Elk Point before 1930

Soon after Charles Hood set­tled on his quarter section of land where Peter Andrishak now lives, he established Elk Point's first post office. Prior to this time, the early settlers had to go as far as Vegrevi­lle for their mail and supplies. The first ferry across the North Saskat­chewan River in our area began operating in 1908, about three miles west of our present bridge. It was called Hopkins Ferry. It gave the early settlers an outlet to the south and made Vermilion a key shopping area for supplies unavailable in Elk Point.

About this time a few businesses began operating in Elk Point. In the early years, Elk Point's main street ran east and west, just the opposite of today's main street. Most of the original places of business were centered in the area of our main highway. Jim Babcock opened up a store on the corner where the tou­rist booth now stands and another store, Johnson Bros., was in opera­tion where our Petro Canada ser­vice centre is located. These two stores were able to supply the resi­dents of Elk Point as well as the surrounding settlers with most of their daily needs.

In 1916, Oran Caskey built a two ­storey hotel where the Beattie resi­dence stands. The following year, his mother Frances 'Ma' Caskey took over the hotel and for many years after, she supplied rooms and meals to the public. Immediately west of the hotel, Charles Hood had erected a hardware store then moved his post office into the build­ing from his farm. On this same street and to the west of Hoods' hardware store, the following places of business were built: the Markstad Implement Shop, the Bank of Commerce and a hall which was used for various functions.

To the west and across the inter­section on the north side of the street were the Babcock store, C. A. Johnsons's store and a stopover house or hotel operated by Hector Plante. Still further west, a blacks­mith shop owned by Bill Wardrope and to the extreme west the C. J. Markstad residence.

To the south of the Caskey Hotel stood the J. B. Caskey livery barn, and to the west, Oran Caskey's gar­age and the Johnson Bros. store. Outside of a few residences, this pretty well made up the hamlet of Elk Point up to 1919..

On March 1, 1922, the entire block, consisting of the hall. Bank of Commerce, Markstad's Implement Shop and Hood's hardware and post office all burned to the ground. The residents of the hamlet fought this blaze with buckets of water drawn from nearby wells. Other fire fight­ing equipment was unavailable at that time. The fire was finally brought under control just before it reached the Caskey Hotel.

My first glimpse of Elk Point was late in 1925 when my father, Wil­liam Andrishak, arrived on the scene. The hamlet had entirely changed from what had been de­scribed up to 1919.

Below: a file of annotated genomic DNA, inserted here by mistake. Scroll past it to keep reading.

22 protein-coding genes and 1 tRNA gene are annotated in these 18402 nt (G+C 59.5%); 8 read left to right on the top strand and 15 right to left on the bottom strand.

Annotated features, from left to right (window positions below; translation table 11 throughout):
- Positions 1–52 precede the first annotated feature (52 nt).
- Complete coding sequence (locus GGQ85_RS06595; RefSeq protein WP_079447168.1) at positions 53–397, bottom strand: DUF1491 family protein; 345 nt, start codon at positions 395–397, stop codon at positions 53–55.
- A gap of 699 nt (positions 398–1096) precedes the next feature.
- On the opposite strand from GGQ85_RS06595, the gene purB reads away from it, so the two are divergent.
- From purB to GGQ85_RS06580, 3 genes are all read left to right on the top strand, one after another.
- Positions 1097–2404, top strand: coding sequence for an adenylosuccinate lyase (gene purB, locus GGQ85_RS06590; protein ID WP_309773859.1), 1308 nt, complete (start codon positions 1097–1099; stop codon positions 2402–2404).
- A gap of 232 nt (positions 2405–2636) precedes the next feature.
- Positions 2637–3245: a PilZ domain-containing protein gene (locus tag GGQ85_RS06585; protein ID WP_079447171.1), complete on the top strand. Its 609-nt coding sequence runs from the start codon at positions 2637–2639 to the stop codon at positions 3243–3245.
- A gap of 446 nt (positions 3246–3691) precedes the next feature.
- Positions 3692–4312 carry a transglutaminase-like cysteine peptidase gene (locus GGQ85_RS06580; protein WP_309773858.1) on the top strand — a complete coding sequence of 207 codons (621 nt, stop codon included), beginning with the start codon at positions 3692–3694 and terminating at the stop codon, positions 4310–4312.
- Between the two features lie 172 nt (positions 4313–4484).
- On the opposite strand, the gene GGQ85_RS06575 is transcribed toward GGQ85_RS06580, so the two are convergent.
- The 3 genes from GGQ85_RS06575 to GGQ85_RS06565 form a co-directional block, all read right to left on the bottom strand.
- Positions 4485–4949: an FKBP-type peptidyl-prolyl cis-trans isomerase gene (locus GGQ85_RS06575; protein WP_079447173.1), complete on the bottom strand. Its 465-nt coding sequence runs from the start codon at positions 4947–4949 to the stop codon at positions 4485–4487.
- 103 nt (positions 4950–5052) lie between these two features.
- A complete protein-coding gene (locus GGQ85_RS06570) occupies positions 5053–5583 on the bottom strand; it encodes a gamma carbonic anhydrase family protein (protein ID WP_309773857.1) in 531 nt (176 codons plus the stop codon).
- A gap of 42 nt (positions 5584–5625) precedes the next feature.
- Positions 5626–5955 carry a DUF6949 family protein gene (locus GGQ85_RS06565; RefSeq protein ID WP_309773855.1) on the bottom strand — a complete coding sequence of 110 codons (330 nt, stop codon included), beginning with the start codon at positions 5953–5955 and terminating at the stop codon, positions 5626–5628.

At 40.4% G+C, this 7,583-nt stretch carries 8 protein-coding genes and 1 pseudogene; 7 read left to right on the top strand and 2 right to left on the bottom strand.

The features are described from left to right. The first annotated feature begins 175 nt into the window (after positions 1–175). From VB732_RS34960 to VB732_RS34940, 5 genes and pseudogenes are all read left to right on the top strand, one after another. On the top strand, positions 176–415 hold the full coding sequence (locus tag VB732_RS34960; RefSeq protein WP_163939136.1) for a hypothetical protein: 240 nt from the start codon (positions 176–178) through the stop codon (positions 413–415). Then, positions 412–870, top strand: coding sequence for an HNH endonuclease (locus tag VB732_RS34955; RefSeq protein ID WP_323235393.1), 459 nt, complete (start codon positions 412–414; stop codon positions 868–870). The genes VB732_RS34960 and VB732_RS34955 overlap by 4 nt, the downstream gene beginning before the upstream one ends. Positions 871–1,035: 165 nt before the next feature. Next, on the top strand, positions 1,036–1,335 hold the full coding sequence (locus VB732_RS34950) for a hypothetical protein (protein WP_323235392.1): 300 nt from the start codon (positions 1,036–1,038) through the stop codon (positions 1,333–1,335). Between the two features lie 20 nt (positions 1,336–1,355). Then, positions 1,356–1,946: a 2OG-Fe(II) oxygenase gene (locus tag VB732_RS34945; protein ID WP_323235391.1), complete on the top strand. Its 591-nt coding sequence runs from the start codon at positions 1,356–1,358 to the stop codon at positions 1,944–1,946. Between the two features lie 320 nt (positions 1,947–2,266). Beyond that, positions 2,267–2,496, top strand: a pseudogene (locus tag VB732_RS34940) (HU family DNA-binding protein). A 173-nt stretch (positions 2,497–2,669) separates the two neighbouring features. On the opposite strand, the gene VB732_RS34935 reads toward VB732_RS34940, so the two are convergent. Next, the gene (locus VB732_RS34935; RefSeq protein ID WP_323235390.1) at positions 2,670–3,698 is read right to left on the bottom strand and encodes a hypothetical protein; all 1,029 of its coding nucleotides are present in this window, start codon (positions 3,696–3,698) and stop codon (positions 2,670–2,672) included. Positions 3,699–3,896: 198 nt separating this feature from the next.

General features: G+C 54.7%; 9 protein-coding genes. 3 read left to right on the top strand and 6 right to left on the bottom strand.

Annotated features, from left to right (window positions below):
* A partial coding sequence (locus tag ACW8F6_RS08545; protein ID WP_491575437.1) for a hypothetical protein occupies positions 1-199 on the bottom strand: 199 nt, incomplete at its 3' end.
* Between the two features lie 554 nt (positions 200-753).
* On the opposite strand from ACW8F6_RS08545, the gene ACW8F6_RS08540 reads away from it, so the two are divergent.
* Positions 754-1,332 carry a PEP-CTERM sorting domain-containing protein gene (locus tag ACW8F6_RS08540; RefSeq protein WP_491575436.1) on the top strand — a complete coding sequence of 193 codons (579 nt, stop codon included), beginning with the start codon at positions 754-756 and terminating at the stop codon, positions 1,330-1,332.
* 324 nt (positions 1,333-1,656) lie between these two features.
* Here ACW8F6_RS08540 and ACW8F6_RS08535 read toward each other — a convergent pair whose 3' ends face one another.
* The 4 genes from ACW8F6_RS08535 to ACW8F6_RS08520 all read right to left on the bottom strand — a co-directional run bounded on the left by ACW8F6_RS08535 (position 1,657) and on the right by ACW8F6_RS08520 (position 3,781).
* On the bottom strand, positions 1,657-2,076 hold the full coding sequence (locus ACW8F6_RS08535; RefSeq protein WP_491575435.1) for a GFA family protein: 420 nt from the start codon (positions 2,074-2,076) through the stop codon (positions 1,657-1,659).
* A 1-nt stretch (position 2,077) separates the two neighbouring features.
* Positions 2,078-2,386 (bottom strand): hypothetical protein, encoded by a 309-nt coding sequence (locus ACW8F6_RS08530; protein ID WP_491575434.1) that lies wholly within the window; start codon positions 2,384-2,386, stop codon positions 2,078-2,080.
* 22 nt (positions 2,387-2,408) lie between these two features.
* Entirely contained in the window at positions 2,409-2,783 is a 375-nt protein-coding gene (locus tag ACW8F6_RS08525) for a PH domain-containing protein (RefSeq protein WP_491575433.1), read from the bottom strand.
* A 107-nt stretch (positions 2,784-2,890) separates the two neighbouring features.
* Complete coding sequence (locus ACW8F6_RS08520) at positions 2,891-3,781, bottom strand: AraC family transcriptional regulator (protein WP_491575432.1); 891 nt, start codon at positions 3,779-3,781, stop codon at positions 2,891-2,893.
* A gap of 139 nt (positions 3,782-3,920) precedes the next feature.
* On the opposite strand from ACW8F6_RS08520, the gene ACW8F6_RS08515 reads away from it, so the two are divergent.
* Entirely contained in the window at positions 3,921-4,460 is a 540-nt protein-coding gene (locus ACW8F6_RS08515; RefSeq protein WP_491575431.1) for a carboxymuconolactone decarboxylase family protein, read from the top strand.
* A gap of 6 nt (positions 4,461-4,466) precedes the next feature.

The burned out block had-been partially rebuilt with another Hood's Hardware and post office, and a drug store and ice cream par­lor operated by Bruce MacDonald. The burned out Bank of Commerce was never rebuilt, banking was shifted to St. Paul and Vermilion. C. J. Markstad had relocated to the corner where the Wolanuk store is located. Immediately to the east of the store, Markstad had erected a building to house his Ford agency as well as his IHC agency.

On the northwest corner of our present highway intersection, Joe Carrier had opened up a pool hall and a barbering business, in the building which had previously housed the Jim Babcock store. Next to him was the C. A. Johnson store and further west was the Dr. F. G. Miller residence. Dr. F. G. Miller had started his medical practice in Elk Point in 1920 and used his resi­dence for this purpose until he moved into a building just east of where the United Church now stands. This building served as his office as well as a hospital. The Plante Hotel to the west had burned down and was never rebuilt. Across the street on the south side of where our tourist booth stands was a Chinese restaurant operated by Sam Lee and to the west of him was a store operated by Raymond Keit­ges, and further west, a livery barn owned by the Drake family.

The hamlet didn't grow much un­til the arrival of the railroad in 1927. Prior to this, some of the business places located in the east part of the hamlet started to move their pre­mises to our present main street lo­cation.The Caskey Hotel was moved by Grant Arnold, a local mover, using steel pipe placed under the building and pulled by teams of horses. It was a real undertaking at the time and was watched by many people. This hotel stood for many years on the lot where the Empress Restau­rant now stands.

Elk Point experienced a real boom in 1927 just prior to the arri­val of the railroad. The following places of business were built: the Hayward Lumber Co., Soldan's Garage, MacDonald's Drug Store, the Alberta Hotel, Wm. Andri­shak's General Store, Walter John­son's Meat Market, the F. E. Van Arnam Real Estate office, Imperial Lumber Co., a cafe later operated by Joe Mah. and the post office which had just changed hands and was operated by Joseph Quinn. With three new grain elevators, the UGG, the Victoria Elevator Co. and the Alberta Pool, as well as a new creamery half a mile south, we all thought Elk Point was becoming a small city. However, it was just a small, thriving hamlet.